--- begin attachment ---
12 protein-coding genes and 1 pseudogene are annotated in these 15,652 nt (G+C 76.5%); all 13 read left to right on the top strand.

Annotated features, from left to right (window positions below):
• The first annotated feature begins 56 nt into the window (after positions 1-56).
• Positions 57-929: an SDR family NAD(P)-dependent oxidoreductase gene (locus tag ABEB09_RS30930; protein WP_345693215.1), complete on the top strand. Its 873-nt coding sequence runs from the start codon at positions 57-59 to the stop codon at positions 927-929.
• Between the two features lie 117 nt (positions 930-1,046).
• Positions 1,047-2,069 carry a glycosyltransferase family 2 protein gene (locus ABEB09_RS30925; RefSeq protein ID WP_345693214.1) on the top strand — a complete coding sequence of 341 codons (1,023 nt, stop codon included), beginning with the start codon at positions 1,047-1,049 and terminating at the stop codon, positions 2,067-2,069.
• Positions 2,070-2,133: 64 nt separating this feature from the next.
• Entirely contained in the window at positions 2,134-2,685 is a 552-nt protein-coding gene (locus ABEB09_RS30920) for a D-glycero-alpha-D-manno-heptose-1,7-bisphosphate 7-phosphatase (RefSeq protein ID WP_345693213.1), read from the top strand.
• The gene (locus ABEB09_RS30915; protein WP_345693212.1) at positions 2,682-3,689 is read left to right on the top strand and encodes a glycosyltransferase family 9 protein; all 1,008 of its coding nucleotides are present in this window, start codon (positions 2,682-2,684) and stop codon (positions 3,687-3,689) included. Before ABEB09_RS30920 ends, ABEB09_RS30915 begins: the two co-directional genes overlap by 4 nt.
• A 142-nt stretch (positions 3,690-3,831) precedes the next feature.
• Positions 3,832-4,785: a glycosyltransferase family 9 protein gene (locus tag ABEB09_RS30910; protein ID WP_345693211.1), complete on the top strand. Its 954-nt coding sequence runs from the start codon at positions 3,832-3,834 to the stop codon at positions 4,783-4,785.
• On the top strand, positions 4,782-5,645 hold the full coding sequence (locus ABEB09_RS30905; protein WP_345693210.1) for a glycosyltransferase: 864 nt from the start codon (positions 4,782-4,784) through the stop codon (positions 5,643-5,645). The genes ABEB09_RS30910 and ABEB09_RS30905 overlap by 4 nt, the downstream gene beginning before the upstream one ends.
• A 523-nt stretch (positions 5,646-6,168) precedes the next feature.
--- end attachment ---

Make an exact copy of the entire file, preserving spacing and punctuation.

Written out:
12 protein-coding genes and 1 pseudogene are annotated in these 15,652 nt (G+C 76.5%); all 13 read left to right on the top strand.

Annotated features, from left to right (window positions below):
• The first annotated feature begins 56 nt into the window (after positions 1-56).
• Positions 57-929: an SDR family NAD(P)-dependent oxidoreductase gene (locus tag ABEB09_RS30930; protein WP_345693215.1), complete on the top strand. Its 873-nt coding sequence runs from the start codon at positions 57-59 to the stop codon at positions 927-929.
• Between the two features lie 117 nt (positions 930-1,046).
• Positions 1,047-2,069 carry a glycosyltransferase family 2 protein gene (locus ABEB09_RS30925; RefSeq protein ID WP_345693214.1) on the top strand — a complete coding sequence of 341 codons (1,023 nt, stop codon included), beginning with the start codon at positions 1,047-1,049 and terminating at the stop codon, positions 2,067-2,069.
• Positions 2,070-2,133: 64 nt separating this feature from the next.
• Entirely contained in the window at positions 2,134-2,685 is a 552-nt protein-coding gene (locus ABEB09_RS30920) for a D-glycero-alpha-D-manno-heptose-1,7-bisphosphate 7-phosphatase (RefSeq protein ID WP_345693213.1), read from the top strand.
• The gene (locus ABEB09_RS30915; protein WP_345693212.1) at positions 2,682-3,689 is read left to right on the top strand and encodes a glycosyltransferase family 9 protein; all 1,008 of its coding nucleotides are present in this window, start codon (positions 2,682-2,684) and stop codon (positions 3,687-3,689) included. Before ABEB09_RS30920 ends, ABEB09_RS30915 begins: the two co-directional genes overlap by 4 nt.
• A 142-nt stretch (positions 3,690-3,831) precedes the next feature.
• Positions 3,832-4,785: a glycosyltransferase family 9 protein gene (locus tag ABEB09_RS30910; protein ID WP_345693211.1), complete on the top strand. Its 954-nt coding sequence runs from the start codon at positions 3,832-3,834 to the stop codon at positions 4,783-4,785.
• On the top strand, positions 4,782-5,645 hold the full coding sequence (locus ABEB09_RS30905; protein WP_345693210.1) for a glycosyltransferase: 864 nt from the start codon (positions 4,782-4,784) through the stop codon (positions 5,643-5,645). The genes ABEB09_RS30910 and ABEB09_RS30905 overlap by 4 nt, the downstream gene beginning before the upstream one ends.
• A 523-nt stretch (positions 5,646-6,168) precedes the next feature.